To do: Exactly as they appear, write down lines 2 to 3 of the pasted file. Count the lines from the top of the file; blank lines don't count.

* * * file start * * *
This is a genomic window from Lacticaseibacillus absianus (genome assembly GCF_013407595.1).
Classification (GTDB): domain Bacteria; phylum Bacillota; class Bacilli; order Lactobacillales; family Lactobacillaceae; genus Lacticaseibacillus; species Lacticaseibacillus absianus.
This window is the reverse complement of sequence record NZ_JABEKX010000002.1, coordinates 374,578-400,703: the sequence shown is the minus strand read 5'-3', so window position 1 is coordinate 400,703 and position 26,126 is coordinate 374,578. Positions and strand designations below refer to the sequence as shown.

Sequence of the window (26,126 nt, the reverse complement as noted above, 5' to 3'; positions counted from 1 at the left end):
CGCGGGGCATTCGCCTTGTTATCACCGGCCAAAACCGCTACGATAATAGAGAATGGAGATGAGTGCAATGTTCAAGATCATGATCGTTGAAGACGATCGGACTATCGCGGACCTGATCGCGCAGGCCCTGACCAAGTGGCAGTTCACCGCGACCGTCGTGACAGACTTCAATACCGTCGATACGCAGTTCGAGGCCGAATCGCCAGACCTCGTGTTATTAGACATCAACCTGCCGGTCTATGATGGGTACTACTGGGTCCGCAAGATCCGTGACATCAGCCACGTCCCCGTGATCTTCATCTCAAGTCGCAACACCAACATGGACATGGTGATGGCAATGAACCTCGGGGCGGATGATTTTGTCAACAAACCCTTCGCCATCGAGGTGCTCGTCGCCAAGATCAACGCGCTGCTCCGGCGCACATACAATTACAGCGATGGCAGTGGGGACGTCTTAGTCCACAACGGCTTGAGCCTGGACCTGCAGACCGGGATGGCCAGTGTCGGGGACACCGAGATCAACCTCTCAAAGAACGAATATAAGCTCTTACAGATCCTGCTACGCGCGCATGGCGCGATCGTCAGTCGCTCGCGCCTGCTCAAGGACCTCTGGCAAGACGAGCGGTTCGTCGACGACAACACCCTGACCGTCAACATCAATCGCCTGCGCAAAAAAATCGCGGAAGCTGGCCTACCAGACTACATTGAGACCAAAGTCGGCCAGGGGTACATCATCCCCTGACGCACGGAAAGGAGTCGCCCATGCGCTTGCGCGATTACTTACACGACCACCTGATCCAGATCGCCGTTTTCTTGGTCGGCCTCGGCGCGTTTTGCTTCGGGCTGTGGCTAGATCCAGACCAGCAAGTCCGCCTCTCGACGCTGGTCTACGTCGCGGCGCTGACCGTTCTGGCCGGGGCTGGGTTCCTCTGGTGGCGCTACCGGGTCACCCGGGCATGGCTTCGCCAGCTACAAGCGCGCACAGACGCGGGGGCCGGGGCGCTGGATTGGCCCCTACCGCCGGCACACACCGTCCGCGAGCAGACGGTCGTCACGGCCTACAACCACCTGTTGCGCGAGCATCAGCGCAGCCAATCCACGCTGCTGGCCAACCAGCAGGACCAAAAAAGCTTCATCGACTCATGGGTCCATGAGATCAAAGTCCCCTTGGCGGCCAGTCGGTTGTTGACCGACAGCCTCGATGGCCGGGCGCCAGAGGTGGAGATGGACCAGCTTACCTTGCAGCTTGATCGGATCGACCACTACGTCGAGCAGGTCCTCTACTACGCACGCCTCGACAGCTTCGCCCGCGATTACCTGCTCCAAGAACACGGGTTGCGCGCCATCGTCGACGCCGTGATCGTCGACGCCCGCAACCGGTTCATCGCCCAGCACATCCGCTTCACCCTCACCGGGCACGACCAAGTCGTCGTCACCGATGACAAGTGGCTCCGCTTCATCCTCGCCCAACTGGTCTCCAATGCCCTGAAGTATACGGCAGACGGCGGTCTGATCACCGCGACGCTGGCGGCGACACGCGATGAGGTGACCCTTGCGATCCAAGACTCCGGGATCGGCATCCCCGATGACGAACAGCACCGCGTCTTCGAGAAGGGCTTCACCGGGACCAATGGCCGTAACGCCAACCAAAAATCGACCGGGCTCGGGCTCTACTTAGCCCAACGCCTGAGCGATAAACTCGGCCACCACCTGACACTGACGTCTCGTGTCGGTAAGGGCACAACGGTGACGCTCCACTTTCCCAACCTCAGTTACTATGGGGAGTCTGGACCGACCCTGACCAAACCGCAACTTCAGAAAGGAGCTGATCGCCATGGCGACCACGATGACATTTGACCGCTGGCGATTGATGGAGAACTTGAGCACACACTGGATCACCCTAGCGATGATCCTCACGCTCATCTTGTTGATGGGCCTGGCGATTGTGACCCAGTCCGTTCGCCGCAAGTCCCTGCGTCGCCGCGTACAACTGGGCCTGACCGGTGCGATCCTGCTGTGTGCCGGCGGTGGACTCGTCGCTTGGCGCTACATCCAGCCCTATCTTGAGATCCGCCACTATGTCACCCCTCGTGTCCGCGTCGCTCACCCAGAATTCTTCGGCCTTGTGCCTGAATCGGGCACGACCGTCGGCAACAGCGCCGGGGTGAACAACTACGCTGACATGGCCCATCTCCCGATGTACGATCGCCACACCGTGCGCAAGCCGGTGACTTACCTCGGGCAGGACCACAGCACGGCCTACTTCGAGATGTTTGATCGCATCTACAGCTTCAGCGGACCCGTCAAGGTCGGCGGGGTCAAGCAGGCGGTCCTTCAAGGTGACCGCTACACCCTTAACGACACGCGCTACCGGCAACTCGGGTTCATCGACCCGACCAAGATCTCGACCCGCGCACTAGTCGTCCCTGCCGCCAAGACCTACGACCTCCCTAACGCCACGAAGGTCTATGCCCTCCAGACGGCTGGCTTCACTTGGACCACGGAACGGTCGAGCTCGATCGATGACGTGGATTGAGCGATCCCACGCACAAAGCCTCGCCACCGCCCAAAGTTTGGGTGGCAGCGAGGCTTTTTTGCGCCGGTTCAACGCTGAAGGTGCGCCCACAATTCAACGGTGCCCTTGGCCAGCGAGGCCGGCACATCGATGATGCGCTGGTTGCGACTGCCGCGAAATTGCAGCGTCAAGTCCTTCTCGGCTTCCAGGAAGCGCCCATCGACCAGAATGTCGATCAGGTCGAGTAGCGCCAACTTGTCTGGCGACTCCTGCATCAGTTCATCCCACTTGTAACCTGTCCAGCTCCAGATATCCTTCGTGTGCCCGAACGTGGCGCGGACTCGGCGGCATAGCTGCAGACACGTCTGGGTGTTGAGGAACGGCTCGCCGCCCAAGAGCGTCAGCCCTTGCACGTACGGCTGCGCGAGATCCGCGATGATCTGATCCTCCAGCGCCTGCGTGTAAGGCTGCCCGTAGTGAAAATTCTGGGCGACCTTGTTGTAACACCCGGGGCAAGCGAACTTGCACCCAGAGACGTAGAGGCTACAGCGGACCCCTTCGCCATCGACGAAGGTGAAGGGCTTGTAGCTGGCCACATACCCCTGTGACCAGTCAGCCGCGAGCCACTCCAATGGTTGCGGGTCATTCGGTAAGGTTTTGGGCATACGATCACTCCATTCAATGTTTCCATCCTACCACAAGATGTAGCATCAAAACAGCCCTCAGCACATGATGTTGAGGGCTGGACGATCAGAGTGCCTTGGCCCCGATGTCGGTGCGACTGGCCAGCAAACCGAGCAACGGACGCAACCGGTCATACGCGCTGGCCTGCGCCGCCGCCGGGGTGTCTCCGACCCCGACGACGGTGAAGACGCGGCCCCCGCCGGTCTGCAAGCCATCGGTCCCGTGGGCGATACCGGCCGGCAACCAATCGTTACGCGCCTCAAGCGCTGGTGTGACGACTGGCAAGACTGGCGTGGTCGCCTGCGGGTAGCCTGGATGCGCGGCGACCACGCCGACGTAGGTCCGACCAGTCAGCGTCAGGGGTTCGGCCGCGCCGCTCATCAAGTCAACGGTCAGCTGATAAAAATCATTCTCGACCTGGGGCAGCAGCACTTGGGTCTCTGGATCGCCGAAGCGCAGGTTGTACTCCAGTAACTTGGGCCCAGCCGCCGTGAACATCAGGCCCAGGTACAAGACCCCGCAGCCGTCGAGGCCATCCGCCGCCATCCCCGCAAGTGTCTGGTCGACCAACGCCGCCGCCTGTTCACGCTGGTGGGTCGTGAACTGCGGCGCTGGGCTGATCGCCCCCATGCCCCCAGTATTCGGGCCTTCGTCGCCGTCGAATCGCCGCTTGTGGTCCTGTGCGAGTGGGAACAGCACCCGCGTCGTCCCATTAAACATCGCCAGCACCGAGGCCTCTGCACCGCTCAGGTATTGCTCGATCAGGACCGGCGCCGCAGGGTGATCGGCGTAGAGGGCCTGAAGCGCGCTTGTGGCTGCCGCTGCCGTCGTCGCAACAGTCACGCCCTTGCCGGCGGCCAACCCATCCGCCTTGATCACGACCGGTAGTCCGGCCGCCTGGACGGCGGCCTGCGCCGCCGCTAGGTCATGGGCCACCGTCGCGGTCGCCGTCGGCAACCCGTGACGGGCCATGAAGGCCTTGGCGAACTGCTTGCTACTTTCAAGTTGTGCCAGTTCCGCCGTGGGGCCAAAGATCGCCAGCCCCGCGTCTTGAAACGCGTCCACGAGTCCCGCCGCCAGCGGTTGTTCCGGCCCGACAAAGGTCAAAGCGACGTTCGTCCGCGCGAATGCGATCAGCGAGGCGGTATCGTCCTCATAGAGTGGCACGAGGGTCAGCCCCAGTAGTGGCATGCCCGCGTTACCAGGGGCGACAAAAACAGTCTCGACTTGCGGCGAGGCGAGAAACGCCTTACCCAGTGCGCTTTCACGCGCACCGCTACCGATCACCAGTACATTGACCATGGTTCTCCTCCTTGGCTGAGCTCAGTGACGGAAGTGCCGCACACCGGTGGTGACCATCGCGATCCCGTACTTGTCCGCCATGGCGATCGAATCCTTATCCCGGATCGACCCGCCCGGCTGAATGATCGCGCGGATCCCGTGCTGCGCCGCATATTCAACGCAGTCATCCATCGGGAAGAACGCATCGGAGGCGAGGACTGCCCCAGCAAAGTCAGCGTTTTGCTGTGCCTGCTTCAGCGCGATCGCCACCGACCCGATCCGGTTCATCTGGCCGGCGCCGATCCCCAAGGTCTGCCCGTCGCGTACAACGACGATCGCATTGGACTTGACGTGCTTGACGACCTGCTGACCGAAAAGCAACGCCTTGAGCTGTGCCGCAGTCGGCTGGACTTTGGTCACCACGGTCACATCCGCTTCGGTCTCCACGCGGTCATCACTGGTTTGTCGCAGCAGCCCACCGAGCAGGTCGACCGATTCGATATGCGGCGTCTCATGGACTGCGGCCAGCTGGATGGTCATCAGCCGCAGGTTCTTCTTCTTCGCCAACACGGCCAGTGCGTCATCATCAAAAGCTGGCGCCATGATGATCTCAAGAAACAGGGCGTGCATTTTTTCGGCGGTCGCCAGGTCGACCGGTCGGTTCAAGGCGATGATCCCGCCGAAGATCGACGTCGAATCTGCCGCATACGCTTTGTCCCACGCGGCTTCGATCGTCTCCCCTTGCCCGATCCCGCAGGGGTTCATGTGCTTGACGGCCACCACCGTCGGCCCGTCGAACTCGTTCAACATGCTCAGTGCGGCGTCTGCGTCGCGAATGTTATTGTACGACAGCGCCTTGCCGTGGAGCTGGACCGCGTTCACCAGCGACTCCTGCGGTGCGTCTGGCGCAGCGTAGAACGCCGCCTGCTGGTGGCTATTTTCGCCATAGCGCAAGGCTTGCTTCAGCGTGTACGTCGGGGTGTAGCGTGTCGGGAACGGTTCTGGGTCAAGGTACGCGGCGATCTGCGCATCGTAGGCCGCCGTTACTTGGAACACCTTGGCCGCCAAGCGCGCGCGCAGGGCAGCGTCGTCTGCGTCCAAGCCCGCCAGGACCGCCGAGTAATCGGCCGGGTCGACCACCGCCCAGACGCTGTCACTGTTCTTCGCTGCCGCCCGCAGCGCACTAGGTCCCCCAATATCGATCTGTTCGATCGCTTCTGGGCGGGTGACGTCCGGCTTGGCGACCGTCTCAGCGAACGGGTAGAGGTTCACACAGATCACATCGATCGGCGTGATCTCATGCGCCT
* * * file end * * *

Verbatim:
Classification (GTDB): domain Bacteria; phylum Bacillota; class Bacilli; order Lactobacillales; family Lactobacillaceae; genus Lacticaseibacillus; species Lacticaseibacillus absianus.
This window is the reverse complement of sequence record NZ_JABEKX010000002.1, coordinates 374,578-400,703: the sequence shown is the minus strand read 5'-3', so window position 1 is coordinate 400,703 and position 26,126 is coordinate 374,578. Positions and strand designations below refer to the sequence as shown.